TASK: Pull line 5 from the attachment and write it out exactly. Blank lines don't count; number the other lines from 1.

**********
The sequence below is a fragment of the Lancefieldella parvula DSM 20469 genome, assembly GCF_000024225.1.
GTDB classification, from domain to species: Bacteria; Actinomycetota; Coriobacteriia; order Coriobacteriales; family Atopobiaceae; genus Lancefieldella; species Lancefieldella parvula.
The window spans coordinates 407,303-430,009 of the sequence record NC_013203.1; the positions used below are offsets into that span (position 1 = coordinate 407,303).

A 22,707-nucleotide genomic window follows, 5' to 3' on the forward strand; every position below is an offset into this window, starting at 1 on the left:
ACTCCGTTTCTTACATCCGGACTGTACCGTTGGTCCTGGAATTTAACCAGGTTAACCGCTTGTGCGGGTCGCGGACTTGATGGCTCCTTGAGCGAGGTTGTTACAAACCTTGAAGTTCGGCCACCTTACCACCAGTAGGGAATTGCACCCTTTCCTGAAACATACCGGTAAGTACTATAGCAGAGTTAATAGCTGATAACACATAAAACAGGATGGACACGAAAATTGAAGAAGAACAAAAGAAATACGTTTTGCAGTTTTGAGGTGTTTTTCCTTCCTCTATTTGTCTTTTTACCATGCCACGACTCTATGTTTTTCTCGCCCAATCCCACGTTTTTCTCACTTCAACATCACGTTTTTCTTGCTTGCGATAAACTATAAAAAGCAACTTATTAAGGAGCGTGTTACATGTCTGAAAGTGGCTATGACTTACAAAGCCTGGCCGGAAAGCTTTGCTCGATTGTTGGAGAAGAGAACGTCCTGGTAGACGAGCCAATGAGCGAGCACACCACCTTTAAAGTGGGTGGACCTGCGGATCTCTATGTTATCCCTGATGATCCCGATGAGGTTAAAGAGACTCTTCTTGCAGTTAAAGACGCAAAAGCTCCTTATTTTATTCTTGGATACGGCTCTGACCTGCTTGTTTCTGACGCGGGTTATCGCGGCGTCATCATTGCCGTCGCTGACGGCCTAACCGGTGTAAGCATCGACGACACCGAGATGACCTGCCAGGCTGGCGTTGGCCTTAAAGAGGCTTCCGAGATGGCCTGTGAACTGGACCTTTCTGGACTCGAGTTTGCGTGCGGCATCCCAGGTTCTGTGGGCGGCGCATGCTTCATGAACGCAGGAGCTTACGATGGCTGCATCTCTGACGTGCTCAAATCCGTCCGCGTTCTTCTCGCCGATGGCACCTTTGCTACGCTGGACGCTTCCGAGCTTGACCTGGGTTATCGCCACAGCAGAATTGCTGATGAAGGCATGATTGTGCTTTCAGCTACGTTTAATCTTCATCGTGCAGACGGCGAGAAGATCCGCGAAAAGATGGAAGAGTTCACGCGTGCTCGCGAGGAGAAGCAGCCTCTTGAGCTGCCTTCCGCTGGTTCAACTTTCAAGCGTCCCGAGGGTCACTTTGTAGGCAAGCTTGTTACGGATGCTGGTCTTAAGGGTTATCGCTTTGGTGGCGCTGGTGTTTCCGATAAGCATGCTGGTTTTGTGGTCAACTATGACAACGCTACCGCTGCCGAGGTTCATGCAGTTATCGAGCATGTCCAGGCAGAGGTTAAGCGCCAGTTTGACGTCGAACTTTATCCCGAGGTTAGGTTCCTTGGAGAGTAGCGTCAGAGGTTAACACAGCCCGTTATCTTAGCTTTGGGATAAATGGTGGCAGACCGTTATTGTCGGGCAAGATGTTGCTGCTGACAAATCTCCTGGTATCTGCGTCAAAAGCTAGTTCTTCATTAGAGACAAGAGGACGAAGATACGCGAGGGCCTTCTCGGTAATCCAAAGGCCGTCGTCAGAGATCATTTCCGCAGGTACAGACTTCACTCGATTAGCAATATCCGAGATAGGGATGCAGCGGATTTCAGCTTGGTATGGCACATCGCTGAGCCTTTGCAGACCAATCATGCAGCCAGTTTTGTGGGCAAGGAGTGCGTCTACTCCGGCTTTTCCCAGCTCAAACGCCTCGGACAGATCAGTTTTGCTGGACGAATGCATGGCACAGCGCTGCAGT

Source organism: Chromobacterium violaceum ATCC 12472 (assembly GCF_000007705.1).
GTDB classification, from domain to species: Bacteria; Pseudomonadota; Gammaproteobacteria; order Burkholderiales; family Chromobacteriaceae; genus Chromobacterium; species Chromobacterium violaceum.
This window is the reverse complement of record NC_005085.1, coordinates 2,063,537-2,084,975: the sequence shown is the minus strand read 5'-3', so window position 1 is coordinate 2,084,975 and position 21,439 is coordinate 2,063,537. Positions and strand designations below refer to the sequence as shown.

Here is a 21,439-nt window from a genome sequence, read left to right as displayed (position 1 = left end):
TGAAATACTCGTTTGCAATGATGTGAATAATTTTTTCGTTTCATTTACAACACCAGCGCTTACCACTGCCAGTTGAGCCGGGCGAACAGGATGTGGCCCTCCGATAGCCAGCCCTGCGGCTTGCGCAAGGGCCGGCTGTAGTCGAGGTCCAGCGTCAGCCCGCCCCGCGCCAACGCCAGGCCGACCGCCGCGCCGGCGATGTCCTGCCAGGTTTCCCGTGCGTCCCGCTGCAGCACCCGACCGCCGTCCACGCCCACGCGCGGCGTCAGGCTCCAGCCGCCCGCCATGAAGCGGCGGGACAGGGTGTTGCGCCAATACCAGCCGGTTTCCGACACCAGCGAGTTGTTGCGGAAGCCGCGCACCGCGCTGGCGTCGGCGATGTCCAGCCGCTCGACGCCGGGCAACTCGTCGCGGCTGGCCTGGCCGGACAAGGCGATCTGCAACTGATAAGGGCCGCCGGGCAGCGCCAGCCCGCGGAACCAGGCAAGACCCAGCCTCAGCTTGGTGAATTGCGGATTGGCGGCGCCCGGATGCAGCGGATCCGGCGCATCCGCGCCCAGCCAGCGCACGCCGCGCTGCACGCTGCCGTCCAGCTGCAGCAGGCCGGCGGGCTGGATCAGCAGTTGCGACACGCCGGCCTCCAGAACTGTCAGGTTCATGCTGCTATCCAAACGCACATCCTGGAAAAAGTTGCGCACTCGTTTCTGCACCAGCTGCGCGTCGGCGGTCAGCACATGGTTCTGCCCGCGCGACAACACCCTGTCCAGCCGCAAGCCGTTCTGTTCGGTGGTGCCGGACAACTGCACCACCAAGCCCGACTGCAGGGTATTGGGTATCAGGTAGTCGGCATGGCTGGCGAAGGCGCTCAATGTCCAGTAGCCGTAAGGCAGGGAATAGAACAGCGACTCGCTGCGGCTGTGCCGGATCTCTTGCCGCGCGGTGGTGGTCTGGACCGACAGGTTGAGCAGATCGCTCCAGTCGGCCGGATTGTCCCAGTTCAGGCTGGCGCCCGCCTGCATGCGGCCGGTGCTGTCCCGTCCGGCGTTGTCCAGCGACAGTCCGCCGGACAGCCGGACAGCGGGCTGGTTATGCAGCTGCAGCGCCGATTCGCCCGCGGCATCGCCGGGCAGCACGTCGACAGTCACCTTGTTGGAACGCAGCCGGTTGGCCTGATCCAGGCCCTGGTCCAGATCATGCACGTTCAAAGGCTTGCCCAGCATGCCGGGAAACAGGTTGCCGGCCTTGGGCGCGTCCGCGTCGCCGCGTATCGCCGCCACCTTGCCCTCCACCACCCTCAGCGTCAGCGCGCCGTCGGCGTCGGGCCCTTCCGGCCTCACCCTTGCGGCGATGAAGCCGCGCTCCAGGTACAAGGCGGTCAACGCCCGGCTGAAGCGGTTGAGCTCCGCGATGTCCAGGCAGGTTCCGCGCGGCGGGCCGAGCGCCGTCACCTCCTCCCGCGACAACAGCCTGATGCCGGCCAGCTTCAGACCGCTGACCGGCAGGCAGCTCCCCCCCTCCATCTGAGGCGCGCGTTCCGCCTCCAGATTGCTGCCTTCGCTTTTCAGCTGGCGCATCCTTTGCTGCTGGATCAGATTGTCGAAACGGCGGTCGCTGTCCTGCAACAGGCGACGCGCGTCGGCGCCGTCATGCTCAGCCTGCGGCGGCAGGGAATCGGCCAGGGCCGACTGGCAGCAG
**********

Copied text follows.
ACTCCGTTTCTTACATCCGGACTGTACCGTTGGTCCTGGAATTTAACCAGGTTAACCGCTTGTGCGGGTCGCGGACTTGATGGCTCCTTGAGCGAGGTTGTTACAAACCTTGAAGTTCGGCCACCTTACCACCAGTAGGGAATTGCACCCTTTCCTGAAACATACCGGTAAGTACTATAGCAGAGTTAATAGCTGATAACACATAAAACAGGATGGACACGAAAATTGAAGAAGAACAAAAGAAATACGTTTTGCAGTTTTGAGGTGTTTTTCCTTCCTCTATTTGTCTTTTTACCATGCCACGACTCTATGTTTTTCTCGCCCAATCCCACGTTTTTCTCACTTCAACATCACGTTTTTCTTGCTTGCGATAAACTATAAAAAGCAACTTATTAAGGAGCGTGTTACATGTCTGAAAGTGGCTATGACTTACAAAGCCTGGCCGGAAAGCTTTGCTCGATTGTTGGAGAAGAGAACGTCCTGGTAGACGAGCCAATGAGCGAGCACACCACCTTTAAAGTGGGTGGACCTGCGGATCTCTATGTTATCCCTGATGATCCCGATGAGGTTAAAGAGACTCTTCTTGCAGTTAAAGACGCAAAAGCTCCTTATTTTATTCTTGGATACGGCTCTGACCTGCTTGTTTCTGACGCGGGTTATCGCGGCGTCATCATTGCCGTCGCTGACGGCCTAACCGGTGTAAGCATCGACGACACCGAGATGACCTGCCAGGCTGGCGTTGGCCTTAAAGAGGCTTCCGAGATGGCCTGTGAACTGGACCTTTCTGGACTCGAGTTTGCGTGCGGCATCCCAGGTTCTGTGGGCGGCGCATGCTTCATGAACGCAGGAGCTTACGATGGCTGCATCTCTGACGTGCTCAAATCCGTCCGCGTTCTTCTCGCCGATGGCACCTTTGCTACGCTGGACGCTTCCGAGCTTGACCTGGGTTATCGCCACAGCAGAATTGCTGATGAAGGCATGATTGTGCTTTCAGCTACGTTTAATCTTCATCGTGCAGACGGCGAGAAGATCCGCGAAAAGATGGAAGAGTTCACGCGTGCTCGCGAGGAGAAGCAGCCTCTTGAGCTGCCTTCCGCTGGTTCAACTTTCAAGCGTCCCGAGGGTCACTTTGTAGGCAAGCTTGTTACGGATGCTGGTCTTAAGGGTTATCGCTTTGGTGGCGCTGGTGTTTCCGATAAGCATGCTGGTTTTGTGGTCAACTATGACAACGCTACCGCTGCCGAGGTTCATGCAGTTATCGAGCATGTCCAGGCAGAGGTTAAGCGCCAGTTTGACGTCGAACTTTATCCCGAGGTTAGGTTCCTTGGAGAGTAGCGTCAGAGGTTAACACAGCCCGTTATCTTAGCTTTGGGATAAATGGTGGCAGACCGTTATTGTCGGGCAAGATGTTGCTGCTGACAAATCTCCTGGTATCTGCGTCAAAAGCTAGTTCTTCATTAGAGACAAGAGGACGAAGATACGCGAGGGCCTTCTCGGTAATCCAAAGGCCGTCGTCAGAGATCATTTCCGCAGGTACAGACTTCACTCGATTAGCAATATCCGAGATAGGGATGCAGCGGATTTCAGCTTGGTATGGCACATCGCTGAGCCTTTGCAGACCAATCATGCAGCCAGTTTTGTGGGCAAGGAGTGCGTCTACTCCGGCTTTTCCCAGCTCAAACGCCTCGGACAGATCAGTTTTGCTGGACGAATGCATGGCACAGCGCTGCAGT